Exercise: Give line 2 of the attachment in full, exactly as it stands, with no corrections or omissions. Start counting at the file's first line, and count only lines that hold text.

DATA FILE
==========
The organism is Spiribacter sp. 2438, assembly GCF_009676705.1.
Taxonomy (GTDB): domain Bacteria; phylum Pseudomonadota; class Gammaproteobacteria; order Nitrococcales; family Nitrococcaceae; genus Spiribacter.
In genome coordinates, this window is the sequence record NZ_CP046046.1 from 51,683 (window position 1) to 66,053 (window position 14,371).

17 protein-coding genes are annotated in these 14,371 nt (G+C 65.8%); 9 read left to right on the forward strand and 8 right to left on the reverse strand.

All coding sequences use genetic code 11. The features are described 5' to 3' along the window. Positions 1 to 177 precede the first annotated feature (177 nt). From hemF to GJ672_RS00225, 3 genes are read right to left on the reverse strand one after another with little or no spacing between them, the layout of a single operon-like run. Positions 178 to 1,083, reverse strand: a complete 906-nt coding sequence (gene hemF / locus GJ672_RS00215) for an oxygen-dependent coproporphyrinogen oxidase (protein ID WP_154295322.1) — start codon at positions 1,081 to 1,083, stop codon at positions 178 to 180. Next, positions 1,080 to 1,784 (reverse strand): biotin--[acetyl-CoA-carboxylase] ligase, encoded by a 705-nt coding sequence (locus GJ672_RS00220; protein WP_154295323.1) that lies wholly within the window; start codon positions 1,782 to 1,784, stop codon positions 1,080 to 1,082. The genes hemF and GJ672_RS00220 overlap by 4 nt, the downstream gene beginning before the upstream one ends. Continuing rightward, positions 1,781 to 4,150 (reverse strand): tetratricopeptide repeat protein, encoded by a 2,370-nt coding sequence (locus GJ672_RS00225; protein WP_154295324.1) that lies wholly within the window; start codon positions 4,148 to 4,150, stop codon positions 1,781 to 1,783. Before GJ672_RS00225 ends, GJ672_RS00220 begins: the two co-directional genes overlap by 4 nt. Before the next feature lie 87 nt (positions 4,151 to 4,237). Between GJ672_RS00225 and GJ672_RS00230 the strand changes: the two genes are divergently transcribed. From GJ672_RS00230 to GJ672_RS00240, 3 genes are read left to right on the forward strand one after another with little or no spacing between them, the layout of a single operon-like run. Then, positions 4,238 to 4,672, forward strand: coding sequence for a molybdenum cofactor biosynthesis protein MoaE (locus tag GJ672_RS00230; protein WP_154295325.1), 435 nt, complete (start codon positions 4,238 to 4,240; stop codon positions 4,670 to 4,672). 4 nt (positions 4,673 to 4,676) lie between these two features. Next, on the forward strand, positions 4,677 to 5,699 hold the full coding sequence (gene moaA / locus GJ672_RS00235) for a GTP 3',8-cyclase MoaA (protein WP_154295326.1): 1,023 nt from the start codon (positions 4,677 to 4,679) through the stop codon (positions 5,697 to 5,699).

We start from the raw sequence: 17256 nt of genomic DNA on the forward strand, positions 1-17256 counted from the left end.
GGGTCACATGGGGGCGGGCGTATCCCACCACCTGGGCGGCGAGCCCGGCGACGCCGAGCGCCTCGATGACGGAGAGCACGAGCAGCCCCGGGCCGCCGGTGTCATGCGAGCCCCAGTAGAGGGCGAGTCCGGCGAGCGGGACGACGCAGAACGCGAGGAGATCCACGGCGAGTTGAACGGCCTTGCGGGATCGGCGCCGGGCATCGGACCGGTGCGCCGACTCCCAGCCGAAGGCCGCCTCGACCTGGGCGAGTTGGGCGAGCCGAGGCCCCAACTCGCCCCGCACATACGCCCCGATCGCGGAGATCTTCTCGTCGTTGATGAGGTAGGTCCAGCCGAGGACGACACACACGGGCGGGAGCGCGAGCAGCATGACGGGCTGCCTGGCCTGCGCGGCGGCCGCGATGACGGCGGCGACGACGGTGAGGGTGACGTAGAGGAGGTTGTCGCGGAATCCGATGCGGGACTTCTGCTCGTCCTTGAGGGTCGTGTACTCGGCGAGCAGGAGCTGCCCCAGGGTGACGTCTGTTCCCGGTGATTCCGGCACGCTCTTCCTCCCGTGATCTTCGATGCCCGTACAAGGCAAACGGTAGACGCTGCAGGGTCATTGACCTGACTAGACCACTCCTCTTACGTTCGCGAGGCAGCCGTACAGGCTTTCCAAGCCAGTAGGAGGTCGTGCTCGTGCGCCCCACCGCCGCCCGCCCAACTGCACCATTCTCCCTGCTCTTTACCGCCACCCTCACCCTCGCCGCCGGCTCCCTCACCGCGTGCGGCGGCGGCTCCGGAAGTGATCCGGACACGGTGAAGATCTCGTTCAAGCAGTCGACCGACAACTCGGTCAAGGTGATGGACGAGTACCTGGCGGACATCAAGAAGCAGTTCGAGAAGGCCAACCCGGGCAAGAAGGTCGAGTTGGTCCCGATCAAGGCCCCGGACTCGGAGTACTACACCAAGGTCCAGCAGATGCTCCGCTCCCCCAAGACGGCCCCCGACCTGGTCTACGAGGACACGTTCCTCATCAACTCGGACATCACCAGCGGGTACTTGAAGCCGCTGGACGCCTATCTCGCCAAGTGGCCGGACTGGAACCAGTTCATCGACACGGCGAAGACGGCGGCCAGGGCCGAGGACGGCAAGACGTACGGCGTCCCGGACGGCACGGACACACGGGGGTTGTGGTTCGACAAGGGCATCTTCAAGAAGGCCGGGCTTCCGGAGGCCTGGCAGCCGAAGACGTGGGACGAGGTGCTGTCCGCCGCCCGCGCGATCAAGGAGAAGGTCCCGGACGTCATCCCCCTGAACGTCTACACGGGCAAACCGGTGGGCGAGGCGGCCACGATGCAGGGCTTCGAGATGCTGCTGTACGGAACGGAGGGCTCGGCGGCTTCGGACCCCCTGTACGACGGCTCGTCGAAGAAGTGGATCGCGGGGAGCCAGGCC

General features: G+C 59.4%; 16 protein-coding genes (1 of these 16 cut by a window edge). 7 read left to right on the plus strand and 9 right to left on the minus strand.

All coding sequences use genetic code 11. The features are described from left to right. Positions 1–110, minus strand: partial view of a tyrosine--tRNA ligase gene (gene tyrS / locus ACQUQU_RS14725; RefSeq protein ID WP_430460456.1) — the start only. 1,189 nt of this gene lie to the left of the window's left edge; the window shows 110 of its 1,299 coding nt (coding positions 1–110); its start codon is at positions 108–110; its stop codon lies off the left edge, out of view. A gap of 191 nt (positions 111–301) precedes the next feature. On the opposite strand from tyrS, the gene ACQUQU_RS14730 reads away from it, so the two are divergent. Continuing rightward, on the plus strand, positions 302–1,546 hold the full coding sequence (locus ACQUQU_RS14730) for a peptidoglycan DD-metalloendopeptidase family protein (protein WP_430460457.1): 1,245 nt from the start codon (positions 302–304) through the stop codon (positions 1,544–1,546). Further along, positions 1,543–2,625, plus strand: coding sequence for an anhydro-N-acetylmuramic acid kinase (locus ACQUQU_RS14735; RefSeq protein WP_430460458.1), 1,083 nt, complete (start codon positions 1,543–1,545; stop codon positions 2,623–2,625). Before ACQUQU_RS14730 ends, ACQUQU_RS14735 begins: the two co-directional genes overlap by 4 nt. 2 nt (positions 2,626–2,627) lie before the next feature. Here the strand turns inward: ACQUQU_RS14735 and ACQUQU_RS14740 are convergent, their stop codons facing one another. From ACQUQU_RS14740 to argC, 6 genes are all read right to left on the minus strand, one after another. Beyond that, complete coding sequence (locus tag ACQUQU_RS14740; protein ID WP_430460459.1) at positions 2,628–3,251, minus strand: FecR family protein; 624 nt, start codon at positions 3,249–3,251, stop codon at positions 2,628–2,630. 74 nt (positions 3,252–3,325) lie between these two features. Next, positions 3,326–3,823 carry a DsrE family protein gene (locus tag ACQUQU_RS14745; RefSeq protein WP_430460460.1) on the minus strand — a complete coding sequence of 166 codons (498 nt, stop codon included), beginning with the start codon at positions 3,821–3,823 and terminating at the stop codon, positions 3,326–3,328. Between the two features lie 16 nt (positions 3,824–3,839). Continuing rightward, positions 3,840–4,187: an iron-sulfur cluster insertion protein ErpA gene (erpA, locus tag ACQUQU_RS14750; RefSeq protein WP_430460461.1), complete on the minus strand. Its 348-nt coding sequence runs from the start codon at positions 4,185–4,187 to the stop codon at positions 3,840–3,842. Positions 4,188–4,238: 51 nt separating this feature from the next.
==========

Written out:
Taxonomy (GTDB): domain Bacteria; phylum Pseudomonadota; class Gammaproteobacteria; order Nitrococcales; family Nitrococcaceae; genus Spiribacter.